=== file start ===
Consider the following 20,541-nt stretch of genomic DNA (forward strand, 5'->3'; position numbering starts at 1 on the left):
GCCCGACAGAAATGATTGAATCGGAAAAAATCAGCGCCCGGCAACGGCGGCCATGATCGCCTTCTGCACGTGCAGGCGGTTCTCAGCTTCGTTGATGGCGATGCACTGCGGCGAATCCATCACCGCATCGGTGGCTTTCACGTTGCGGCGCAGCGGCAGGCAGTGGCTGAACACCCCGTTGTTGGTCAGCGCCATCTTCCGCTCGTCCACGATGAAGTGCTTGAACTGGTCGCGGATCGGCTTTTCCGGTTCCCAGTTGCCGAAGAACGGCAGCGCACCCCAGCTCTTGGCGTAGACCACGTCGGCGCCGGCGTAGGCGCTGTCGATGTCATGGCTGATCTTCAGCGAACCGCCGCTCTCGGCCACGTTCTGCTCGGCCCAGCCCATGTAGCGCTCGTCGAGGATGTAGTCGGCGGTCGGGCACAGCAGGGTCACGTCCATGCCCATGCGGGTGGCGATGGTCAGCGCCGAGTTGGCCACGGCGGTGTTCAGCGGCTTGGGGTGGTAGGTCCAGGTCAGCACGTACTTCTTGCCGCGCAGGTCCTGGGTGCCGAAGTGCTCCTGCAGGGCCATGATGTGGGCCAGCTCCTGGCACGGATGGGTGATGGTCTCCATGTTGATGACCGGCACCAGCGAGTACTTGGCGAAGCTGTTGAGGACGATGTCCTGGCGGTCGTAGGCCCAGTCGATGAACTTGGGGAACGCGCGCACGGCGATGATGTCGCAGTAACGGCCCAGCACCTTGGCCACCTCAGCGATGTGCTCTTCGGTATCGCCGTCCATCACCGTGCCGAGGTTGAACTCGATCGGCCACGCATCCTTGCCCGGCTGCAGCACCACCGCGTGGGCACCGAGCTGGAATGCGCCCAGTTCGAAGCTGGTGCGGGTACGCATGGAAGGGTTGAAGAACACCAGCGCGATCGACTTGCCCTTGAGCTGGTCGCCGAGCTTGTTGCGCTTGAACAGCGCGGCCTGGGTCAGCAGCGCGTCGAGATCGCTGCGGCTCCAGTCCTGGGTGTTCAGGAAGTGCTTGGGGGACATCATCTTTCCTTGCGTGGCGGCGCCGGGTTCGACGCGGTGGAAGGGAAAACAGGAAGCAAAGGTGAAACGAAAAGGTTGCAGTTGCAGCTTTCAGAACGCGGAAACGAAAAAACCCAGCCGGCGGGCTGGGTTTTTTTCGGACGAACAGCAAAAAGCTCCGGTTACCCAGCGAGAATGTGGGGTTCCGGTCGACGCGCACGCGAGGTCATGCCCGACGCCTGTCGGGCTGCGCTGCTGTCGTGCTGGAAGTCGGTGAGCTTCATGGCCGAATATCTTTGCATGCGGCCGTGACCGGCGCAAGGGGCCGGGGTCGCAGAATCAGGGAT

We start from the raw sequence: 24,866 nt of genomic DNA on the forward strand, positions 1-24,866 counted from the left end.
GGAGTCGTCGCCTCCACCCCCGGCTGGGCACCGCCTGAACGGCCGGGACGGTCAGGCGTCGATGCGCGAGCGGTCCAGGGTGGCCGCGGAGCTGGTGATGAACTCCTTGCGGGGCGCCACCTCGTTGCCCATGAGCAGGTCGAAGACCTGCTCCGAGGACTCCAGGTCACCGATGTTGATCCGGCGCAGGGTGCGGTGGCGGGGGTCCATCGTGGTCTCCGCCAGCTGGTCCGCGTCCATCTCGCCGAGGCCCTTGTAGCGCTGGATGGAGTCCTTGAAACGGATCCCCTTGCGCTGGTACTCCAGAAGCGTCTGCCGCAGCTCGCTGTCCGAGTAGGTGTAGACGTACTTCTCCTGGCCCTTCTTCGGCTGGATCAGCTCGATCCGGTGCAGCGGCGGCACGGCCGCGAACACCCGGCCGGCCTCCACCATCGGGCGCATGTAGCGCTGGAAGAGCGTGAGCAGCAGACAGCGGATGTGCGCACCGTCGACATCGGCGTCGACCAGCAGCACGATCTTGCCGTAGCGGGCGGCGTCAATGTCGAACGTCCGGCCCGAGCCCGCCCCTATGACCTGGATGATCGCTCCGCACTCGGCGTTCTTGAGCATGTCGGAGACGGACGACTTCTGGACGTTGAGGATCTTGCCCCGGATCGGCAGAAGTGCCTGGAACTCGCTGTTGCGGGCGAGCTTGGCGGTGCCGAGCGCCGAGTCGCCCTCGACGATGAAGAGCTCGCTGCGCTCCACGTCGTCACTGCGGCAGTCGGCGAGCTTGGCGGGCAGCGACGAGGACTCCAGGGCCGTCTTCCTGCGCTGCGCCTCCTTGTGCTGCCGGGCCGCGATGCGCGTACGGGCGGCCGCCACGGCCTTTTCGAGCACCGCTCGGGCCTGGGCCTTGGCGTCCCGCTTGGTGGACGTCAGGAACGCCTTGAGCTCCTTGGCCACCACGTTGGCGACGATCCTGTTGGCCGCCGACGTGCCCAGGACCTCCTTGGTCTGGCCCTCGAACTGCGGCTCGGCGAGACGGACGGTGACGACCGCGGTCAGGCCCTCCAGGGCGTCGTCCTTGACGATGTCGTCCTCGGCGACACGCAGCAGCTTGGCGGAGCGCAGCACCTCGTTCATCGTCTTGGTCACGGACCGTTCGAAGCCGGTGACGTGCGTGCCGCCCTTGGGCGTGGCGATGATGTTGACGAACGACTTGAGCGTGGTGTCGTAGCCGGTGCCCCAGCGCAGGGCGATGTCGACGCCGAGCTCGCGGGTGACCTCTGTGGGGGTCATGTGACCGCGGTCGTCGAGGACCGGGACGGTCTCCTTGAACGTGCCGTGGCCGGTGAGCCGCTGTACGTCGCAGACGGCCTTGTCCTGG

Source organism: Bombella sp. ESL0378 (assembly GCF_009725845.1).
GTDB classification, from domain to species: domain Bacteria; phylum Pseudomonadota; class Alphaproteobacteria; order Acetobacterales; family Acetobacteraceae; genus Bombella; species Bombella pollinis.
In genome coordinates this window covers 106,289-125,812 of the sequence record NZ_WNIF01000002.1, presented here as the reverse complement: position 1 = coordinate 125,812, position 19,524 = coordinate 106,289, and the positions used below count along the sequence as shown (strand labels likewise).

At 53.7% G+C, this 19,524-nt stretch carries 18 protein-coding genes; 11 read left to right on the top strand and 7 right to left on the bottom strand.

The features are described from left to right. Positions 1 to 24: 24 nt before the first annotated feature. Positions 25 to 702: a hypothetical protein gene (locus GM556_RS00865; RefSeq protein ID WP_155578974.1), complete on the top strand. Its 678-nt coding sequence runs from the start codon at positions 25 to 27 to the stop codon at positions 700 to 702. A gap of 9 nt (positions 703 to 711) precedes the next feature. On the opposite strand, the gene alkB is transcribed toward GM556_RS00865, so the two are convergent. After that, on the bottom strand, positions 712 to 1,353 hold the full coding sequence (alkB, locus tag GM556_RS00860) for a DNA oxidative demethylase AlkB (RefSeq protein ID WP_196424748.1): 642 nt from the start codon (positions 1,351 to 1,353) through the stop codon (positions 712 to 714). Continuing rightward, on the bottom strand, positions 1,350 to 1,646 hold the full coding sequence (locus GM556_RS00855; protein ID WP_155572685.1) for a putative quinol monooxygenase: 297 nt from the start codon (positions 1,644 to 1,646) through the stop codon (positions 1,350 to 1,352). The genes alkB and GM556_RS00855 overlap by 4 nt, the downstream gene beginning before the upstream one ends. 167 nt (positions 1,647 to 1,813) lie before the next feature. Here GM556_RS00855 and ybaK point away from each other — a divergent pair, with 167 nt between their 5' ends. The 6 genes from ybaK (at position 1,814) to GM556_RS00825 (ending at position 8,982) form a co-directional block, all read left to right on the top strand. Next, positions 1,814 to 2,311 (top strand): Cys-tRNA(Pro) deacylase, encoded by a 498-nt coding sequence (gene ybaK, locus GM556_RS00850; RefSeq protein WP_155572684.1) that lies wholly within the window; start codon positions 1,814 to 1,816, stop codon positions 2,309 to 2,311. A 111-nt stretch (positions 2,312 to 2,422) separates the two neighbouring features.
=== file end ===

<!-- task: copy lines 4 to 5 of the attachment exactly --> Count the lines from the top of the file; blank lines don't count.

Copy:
GGAGTCGTCGCCTCCACCCCCGGCTGGGCACCGCCTGAACGGCCGGGACGGTCAGGCGTCGATGCGCGAGCGGTCCAGGGTGGCCGCGGAGCTGGTGATGAACTCCTTGCGGGGCGCCACCTCGTTGCCCATGAGCAGGTCGAAGACCTGCTCCGAGGACTCCAGGTCACCGATGTTGATCCGGCGCAGGGTGCGGTGGCGGGGGTCCATCGTGGTCTCCGCCAGCTGGTCCGCGTCCATCTCGCCGAGGCCCTTGTAGCGCTGGATGGAGTCCTTGAAACGGATCCCCTTGCGCTGGTACTCCAGAAGCGTCTGCCGCAGCTCGCTGTCCGAGTAGGTGTAGACGTACTTCTCCTGGCCCTTCTTCGGCTGGATCAGCTCGATCCGGTGCAGCGGCGGCACGGCCGCGAACACCCGGCCGGCCTCCACCATCGGGCGCATGTAGCGCTGGAAGAGCGTGAGCAGCAGACAGCGGATGTGCGCACCGTCGACATCGGCGTCGACCAGCAGCACGATCTTGCCGTAGCGGGCGGCGTCAATGTCGAACGTCCGGCCCGAGCCCGCCCCTATGACCTGGATGATCGCTCCGCACTCGGCGTTCTTGAGCATGTCGGAGACGGACGACTTCTGGACGTTGAGGATCTTGCCCCGGATCGGCAGAAGTGCCTGGAACTCGCTGTTGCGGGCGAGCTTGGCGGTGCCGAGCGCCGAGTCGCCCTCGACGATGAAGAGCTCGCTGCGCTCCACGTCGTCACTGCGGCAGTCGGCGAGCTTGGCGGGCAGCGACGAGGACTCCAGGGCCGTCTTCCTGCGCTGCGCCTCCTTGTGCTGCCGGGCCGCGATGCGCGTACGGGCGGCCGCCACGGCCTTTTCGAGCACCGCTCGGGCCTGGGCCTTGGCGTCCCGCTTGGTGGACGTCAGGAACGCCTTGAGCTCCTTGGCCACCACGTTGGCGACGATCCTGTTGGCCGCCGACGTGCCCAGGACCTCCTTGGTCTGGCCCTCGAACTGCGGCTCGGCGAGACGGACGGTGACGACCGCGGTCAGGCCCTCCAGGGCGTCGTCCTTGACGATGTCGTCCTCGGCGACACGCAGCAGCTTGGCGGAGCGCAGCACCTCGTTCATCGTCTTGGTCACGGACCGTTCGAAGCCGGTGACGTGCGTGCCGCCCTTGGGCGTGGCGATGATGTTGACGAACGACTTGAGCGTGGTGTCGTAGCCGGTGCCCCAGCGCAGGGCGATGTCGACGCCGAGCTCGCGGGTGACCTCTGTGGGGGTCATGTGACCGCGGTCGTCGAGGACCGGGACGGTCTCCTTGAACGTGCCGTGGCCGGTGAGCCGCTGTACGTCGCAGACGGCCTTGTCCTGG

Source organism: Bombella sp. ESL0378 (assembly GCF_009725845.1).